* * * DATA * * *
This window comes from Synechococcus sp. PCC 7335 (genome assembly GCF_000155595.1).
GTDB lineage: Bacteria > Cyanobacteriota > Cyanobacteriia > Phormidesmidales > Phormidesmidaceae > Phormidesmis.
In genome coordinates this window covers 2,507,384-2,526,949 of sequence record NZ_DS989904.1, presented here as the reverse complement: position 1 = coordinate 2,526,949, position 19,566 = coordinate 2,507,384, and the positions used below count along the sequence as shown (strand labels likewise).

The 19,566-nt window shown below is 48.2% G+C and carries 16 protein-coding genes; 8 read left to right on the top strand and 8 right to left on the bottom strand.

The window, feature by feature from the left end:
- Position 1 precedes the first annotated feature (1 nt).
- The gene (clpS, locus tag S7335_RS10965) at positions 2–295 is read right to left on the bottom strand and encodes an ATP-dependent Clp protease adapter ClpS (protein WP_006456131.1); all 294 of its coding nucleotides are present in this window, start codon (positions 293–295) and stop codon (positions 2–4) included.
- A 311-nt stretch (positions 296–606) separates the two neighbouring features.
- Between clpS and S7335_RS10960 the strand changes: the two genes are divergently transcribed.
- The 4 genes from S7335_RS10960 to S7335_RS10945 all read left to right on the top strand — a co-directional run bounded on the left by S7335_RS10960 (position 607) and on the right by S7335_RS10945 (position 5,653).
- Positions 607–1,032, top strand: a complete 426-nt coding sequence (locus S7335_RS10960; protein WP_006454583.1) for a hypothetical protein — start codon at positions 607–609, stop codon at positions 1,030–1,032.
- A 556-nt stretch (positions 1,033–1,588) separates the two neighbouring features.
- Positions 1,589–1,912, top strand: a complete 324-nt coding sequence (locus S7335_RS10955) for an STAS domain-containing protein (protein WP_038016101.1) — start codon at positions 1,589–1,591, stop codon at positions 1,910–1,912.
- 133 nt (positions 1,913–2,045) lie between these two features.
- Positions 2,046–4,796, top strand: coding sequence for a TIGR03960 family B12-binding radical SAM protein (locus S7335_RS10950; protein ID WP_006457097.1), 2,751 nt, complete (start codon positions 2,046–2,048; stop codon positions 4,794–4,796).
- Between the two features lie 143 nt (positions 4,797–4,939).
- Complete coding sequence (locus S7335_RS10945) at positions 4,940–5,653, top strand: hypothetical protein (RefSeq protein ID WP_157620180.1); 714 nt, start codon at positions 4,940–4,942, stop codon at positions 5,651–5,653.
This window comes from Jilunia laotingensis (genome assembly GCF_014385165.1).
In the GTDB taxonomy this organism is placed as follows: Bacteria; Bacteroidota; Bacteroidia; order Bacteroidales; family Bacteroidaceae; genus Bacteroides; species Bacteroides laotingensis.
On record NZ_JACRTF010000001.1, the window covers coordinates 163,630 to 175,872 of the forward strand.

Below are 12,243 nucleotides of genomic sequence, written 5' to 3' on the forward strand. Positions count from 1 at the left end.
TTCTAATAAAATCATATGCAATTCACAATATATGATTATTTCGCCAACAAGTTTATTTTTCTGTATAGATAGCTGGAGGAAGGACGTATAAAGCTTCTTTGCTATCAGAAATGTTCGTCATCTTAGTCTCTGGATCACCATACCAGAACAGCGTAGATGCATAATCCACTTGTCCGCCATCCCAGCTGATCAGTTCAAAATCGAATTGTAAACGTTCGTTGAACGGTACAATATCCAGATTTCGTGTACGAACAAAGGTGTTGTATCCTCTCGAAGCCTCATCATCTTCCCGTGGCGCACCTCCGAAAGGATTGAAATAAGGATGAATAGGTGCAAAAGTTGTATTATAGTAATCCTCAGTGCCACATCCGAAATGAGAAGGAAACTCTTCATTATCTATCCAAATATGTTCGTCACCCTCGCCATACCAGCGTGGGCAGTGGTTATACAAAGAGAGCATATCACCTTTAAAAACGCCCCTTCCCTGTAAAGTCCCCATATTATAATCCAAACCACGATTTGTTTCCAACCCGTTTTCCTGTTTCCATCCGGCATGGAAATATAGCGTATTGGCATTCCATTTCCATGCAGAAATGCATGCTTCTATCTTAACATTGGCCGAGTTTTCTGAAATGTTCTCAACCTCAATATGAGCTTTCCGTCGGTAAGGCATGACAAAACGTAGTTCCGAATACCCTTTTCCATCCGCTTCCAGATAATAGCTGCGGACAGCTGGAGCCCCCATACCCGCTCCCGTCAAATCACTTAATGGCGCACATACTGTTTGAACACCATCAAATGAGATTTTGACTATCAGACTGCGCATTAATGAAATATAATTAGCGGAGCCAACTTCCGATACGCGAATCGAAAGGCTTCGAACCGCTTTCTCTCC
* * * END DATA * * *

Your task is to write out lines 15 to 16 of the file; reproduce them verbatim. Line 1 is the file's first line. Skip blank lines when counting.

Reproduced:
- Positions 2,046–4,796, top strand: coding sequence for a TIGR03960 family B12-binding radical SAM protein (locus S7335_RS10950; protein ID WP_006457097.1), 2,751 nt, complete (start codon positions 2,046–2,048; stop codon positions 4,794–4,796).
- Between the two features lie 143 nt (positions 4,797–4,939).